Dynamo Kiev show up all of Everton’s frailties
English interest in Europe is ended in emphatic fashion
Lukasz Teodorczyk (right) celebrates scoring for Dynamo Kiev in the Europa League second-leg match against Everton at the NSC Olympic Stadium in Kiev. Photograph: Peter Cziborra/Action Images via Reuters
Dynamo Kiev 5 Everton 2 (Kiev win 6-4 on agg)
And then there were none. The light went out on English football’s involvement in Europe in emphatic and shambolic fashion as Everton were routed by Dynamo Kiev in the last 16 of the Europa League.
Roberto Martínez had targeted Warsaw as salvation from a sorry domestic season but the journey derailed in Ukraine’s capital. Criminally, his team went down without a fight. A truly woeful defensive display from Everton holed their prospects of a place in the quarter-finals and Sergei Rebrov’s clinical side took full advantage.
Andriy Yarmolenko and Vitorino Antunes started and finished the victory in stunning style respectively, but their goals were book-ended by an appalling collapse in the heart of the visiting defence. Antolín Alcaraz, Phil Jagielka and Seamus Coleman chose the wrong time to allow the weakness that has undermined Everton’s Premier League season to infect their European campaign.
Romelu Lukaku’s eighth Europa League goal this term, plus a late Jagielka header, barely registered as consolations. The manner of Dynamo’s goals also turned the spotlight onto some baffling selection decisions by the Everton manager.
Having overseen a crucial win over Newcastle United on Sunday with a 4-3-3 formation that enabled Leon Osman and Darron Gibson to bring much-needed improvement in Everton’s passing in midfield, Martínez reverted to his favoured 4-2-3-1 and moved both midfielders to the bench. His argument for restoring Gareth Barry is that the veteran midfielder needs games amid his latest Premier League suspension. The counter-argument is he should be playing his strongest team to win.
Dynamo first took control of the tie with a superb individual goal, albeit one that benefited from the space vacated on the left of Everton’s midfield with Steven Naismith, Ross Barkley and that rare starter, Christian Atsu, pushed up in support of Lukaku. Naismith was easily taken out of the equation by Danilo Silva’s pass from right back into Yarmolenko, and the poster boy of Dynamo Kiev needed no invitation to cut inside from the flank. The Ukraine international stepped over the ball, moved inside Barry, and swept a sweet left-foot finish beyond Tim Howard from 20 yards. Everton’s goalkeeper did not move.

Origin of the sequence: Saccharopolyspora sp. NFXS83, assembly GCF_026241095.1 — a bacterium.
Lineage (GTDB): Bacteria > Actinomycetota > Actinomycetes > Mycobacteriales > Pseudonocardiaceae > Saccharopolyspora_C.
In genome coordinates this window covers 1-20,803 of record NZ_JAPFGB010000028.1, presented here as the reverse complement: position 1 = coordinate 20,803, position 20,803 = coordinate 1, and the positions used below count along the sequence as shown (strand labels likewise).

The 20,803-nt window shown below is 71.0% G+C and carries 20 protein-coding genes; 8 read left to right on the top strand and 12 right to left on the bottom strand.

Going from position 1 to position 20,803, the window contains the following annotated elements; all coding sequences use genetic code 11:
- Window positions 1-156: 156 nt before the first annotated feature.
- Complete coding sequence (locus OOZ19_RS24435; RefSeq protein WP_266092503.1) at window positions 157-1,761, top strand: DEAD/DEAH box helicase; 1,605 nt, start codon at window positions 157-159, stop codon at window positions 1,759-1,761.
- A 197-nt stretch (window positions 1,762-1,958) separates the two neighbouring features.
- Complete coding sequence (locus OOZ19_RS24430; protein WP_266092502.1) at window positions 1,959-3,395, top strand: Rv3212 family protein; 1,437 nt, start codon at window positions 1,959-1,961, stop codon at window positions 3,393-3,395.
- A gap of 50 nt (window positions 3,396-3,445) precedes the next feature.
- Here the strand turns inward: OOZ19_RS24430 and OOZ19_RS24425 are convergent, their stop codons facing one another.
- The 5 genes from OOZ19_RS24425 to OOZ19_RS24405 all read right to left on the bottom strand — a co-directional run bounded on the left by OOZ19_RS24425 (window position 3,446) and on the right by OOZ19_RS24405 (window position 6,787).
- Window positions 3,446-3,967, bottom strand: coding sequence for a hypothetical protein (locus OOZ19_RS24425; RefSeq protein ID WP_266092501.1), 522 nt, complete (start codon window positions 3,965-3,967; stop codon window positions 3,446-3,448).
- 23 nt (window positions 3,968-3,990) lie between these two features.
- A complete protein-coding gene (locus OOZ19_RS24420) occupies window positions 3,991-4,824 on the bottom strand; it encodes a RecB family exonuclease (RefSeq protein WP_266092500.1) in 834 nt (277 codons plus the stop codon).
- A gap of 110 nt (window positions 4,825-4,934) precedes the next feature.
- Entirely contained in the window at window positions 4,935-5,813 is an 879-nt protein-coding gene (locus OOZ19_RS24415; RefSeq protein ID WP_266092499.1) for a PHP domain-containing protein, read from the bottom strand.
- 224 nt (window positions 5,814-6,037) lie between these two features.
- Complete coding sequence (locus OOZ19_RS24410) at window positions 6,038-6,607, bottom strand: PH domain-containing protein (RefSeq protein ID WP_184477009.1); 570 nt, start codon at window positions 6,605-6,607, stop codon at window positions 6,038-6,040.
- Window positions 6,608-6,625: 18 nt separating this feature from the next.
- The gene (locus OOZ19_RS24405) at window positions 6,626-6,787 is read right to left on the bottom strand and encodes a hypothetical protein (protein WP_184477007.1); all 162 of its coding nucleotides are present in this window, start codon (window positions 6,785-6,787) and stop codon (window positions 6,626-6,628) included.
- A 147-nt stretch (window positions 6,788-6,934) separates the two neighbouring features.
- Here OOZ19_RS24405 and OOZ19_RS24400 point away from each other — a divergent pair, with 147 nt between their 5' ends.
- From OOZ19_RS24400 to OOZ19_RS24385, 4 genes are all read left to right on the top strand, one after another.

Martínez’s men reacted well, initially. The otherwise anonymous Naismith and Barkley combined to almost bring the visitors level moments after Yarmolenko’s strike, when the Scot released the England international clear of the Dynamo defence. Barkley’s low shot beat Olexandr Shovkovskiy in the home goal but cannoned off the base of the far post.
Everton regained a hold on qualification in fine style, however, when Lukaku showed that Yarmolenko was not the only commanding forward with a powerful left foot on display. Lukaku won Jagielka’s free-kick on the edge of the Dynamo area, enabling Atsu to shoot from distance. His effort was blocked by the chest of Aleksandar Dragovic but the rebound fell to the Belgium striker, who curled an outstanding shot into Shovkovskiy’s top corner from 20 yards.
Level on the night, ahead on aggregate; Everton then self-imploded. Jagielka and Alcaraz, another bemusing choice from Martínez with John Stones having recovered from a virus, had already served notice of their frailty in the air before Dynamo regained the lead with an appallingly simple goal. The pair both misjudged a long ball out of defence, Jagielka missing his header completely and Alcaraz allowing the ball to bounce over his head, to let the dangerous Yarmolenko through once more. Howard produced a superb save low to his right.
Next time there was no reprieve. Dynamo’s second stemmed from an Everton corner that was taken by Leighton Baines, who was unable to get back into position for the counter-attack, prompting Coleman to switch to the left. Atsu, covering for Coleman at right back, appeared to have thwarted the danger but Oleh Gusev’s left-wing cross caused mayhem in the Everton six-yard box. Alcaraz missed the flight of the delivery yet again, the ball struck Coleman on the thigh and fell perfectly for Lukasz Teodorczyk to convert from close range.
Dynamo prospered from an identical route less than two minutes later. Alcaraz was making a habit of heading thin air and lost out to Miguel Veloso while challenging for another long ball out of defence. Jagielka won the second aerial challenge but only found Veloso lurking on the edge of the area. The midfielder’s half-volley deflected off Coleman and looped in over the stranded Howard.
Everton could still have advanced with a second goal but were left needing two when more abject defending involving Alcaraz and Coleman gifted Rebrov’s team their fourth. Yarmolenko released Teodorczyk behind Everton’s back-line with a perfectly-weighted pass and when the striker crossed from the byline Alcaraz had to intercept before Gusev. Instead, the woeful Paraguayan turned the ball against Coleman on the line, yet another rebound from the Donegal defender fell to a white shirt, and Gusev gleefully put the ball away via the inside of a post.
Antunes, the Dynamo left back, completed his side’s scoring with an unstoppable drive from 35 yards that flew into Howard’s top corner. There was no faulting the Everton defence for that one. Barkley hit a post for a second time and Shovkovskiy saved superbly from Atsu before Jagielka glanced in Baines’s corner. With this defence, however, Everton gave themselves no chance.